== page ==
Berlin, in the licentious atmosphere of the Weimar Republic, had become such a haven for gays that homosexuality was then jokingly referred to as "the German vice." But Von Cramm was never a part of that life. The Nazis simply needed an excuse to punish him publicly. It could well be that if he had beaten Budge and brought the Davis Cup to Germany, the baron would have been such a national hero that not even Hitler would have dared bring him down. Budge has often speculated on how different his friend's life might have been if he had won their famous match.
The baron was released from prison after serving five months of his year's sentence. He quickly accepted an invitation from another old friend, King Gustav of Sweden, to live in his country, and he resumed his tennis career under Swedish auspices, acting as if the humiliation he had endured in Germany were a minor inconvenience.
In June 1939, Von Cramm won the Queens Club tournament, a Wimbledon tune-up in London, easily defeating the young U.S. star Bobby Riggs 6-0, 6-1 in the semifinals. But as a convicted felon, even one convicted in a Nazi court, the baron was prohibited from playing at Wimbledon, a tournament that, without Budge, who had turned pro the previous year, Von Cramm would have been heavily favored to win. As it was, he was destined never to win Wimbledon, at which he had been a finalist three years in succession. In a last, bitter irony, the 1939 Wimbledon champion was Riggs, whom the baron had just beaten so convincingly.
In September of that year, Germany invaded Poland and plunged Europe into bloody conflict. Von Cramm may not have been a Nazi, but he was a loyal German, and he returned home. In May 1940, deprived by his criminal record of his reserve commission, he was drafted into the army as a private. In the winter of 1942, he fought as a machine gunner in the gruesome battle raging outside Moscow. According to his German biographer, Egon Steinkamp, the baron, by then a sergeant, anticipated a Russian victory, and he urged the eastern Germans in his company to seek refuge after the war at his Bodenburg Castle in western Germany. (And when, as he had predicted, the Russians overran eastern Germany, many of those soldiers did find their way to Bodenburg.)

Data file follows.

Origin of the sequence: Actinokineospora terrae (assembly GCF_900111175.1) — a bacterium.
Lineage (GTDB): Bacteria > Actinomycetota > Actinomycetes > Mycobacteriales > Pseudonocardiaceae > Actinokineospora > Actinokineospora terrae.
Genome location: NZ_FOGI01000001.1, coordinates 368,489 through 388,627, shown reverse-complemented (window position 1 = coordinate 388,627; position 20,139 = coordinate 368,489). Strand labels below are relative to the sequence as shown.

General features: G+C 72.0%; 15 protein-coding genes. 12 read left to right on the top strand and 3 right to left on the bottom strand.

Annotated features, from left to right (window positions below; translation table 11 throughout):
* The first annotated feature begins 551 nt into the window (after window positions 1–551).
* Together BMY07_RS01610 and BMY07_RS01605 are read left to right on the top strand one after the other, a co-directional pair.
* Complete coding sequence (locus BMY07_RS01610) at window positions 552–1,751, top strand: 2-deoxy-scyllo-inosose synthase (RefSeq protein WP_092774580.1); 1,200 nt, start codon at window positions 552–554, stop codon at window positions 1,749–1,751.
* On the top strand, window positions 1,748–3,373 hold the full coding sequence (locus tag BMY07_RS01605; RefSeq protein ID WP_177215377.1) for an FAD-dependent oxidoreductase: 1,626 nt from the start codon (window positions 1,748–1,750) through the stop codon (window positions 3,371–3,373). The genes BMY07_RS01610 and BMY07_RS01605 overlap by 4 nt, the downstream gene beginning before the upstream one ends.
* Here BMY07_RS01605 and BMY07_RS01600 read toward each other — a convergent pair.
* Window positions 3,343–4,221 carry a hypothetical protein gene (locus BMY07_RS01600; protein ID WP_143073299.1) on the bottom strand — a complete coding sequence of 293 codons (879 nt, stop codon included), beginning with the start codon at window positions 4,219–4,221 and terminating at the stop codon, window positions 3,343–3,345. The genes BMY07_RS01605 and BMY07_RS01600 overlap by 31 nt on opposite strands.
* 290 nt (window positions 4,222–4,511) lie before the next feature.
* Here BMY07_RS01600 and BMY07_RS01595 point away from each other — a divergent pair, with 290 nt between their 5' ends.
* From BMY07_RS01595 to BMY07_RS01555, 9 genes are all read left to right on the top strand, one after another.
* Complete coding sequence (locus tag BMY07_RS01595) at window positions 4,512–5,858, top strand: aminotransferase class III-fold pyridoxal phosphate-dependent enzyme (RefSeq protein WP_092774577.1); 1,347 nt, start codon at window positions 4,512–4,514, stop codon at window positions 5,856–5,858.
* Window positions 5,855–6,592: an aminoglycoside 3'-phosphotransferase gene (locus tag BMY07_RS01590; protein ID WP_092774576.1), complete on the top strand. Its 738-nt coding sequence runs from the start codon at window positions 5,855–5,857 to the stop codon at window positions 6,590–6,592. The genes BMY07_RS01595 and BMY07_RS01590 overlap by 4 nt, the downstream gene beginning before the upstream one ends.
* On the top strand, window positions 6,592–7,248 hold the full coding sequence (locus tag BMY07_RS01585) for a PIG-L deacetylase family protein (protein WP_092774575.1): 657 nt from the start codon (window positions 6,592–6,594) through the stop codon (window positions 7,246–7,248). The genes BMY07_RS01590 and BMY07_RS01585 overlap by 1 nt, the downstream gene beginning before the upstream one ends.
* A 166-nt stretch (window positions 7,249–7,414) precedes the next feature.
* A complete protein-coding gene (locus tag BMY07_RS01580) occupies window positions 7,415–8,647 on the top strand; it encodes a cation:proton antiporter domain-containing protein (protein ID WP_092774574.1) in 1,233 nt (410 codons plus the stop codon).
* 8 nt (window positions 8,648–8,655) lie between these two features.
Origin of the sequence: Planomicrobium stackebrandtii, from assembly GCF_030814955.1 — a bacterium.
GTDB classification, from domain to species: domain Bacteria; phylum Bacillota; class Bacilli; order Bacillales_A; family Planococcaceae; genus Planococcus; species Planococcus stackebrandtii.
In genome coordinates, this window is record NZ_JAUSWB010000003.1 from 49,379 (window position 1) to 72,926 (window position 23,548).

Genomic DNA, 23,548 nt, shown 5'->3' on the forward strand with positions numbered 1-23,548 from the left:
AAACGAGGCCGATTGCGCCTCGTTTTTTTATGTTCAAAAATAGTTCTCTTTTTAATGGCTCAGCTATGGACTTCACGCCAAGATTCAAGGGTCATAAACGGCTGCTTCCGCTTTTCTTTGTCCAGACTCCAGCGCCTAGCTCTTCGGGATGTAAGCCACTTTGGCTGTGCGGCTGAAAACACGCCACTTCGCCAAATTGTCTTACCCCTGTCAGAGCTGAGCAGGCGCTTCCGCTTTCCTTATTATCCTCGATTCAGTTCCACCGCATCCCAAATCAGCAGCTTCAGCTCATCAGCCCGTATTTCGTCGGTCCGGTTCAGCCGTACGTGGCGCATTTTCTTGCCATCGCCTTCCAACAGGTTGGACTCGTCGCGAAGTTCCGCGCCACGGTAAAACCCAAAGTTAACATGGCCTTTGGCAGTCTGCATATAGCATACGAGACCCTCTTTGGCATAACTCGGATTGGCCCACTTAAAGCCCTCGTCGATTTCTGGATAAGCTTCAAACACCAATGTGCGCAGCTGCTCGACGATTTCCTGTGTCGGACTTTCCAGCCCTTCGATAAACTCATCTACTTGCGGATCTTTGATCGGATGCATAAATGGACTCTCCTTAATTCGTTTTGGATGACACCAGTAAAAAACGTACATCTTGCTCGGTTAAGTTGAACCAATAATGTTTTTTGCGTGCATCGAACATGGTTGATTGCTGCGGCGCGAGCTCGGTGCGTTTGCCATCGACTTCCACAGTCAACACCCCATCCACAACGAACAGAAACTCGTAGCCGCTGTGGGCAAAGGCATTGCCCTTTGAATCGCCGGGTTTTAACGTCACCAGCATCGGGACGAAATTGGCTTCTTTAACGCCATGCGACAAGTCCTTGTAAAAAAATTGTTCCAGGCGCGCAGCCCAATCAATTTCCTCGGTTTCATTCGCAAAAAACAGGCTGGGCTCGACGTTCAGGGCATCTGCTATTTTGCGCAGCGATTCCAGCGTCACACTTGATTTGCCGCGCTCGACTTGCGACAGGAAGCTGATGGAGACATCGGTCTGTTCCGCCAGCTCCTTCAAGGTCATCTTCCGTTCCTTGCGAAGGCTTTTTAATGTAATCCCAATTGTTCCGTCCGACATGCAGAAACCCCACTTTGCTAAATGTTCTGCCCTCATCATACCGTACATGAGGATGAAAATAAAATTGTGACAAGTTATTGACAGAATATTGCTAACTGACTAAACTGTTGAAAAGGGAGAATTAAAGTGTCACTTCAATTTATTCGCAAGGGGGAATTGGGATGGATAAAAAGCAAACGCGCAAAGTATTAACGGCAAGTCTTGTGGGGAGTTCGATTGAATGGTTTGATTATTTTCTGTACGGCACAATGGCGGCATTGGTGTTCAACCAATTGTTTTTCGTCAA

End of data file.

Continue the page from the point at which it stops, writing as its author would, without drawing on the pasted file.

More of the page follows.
Von Cramm suffered frostbite in both legs that winter in Russia and was taken to a hospital in Warsaw. He was awarded the Iron Cross for bravery and then promptly given a dishonorable discharge from the army. An aura of mystery remains about his unexpected release. His nephew, Burghard von Cramm, believes that Gottfried was let go because he was suspected of conspiring with the enemy.
"My uncle was one of 500 aristocrats dishonorably discharged by Hitler in 1942," says Burghard, the current Baron von Cramm. "It was common knowledge he was against the Nazi regime. It was known that he had been in touch with underground leaders. And it was suspected that he was at least on the periphery of the group plotting against Hitler's life. He knew about some of those assassination attempts before they took place. I think the only thing that saved his life was his friendship with the king of Sweden. Hitler wanted to do business with Sweden, and my uncle knew all the important people there."
Von Cramm spent the rest of the war commuting between Bodenburg Castle and Sweden, where, his nephew says, he conspired with underground leaders. Once, at Bodenburg, he rescued a U.S. pilot who had been shot down nearby. "Why are you helping me?" the American asked.
"Because," the baron replied, "I once played tennis with Don Budge."
"Oh," said the pilot, "then you must be Gottfried von Cramm."
After the war Von Cramm returned to Berlin, where he and Hofer, who had been a prisoner of the Russians, set about rebuilding the demolished Rot-Weiss club. "We started with nothing," says Hofer. "Gottfried was amazing. He seemed absolutely untouched by the war. He never talked about the horrors of the Russian winter. He never talked about being in jail. To do so would have been out of character for him. He just worked hard to get this club going again. Or rather, he'd say to me, 'Wolfgang, you do the work; I'll find the money.' And he could do that, you know. He had so many connections." Within three years the baron's beloved Rot-Weiss was hosting tournaments again.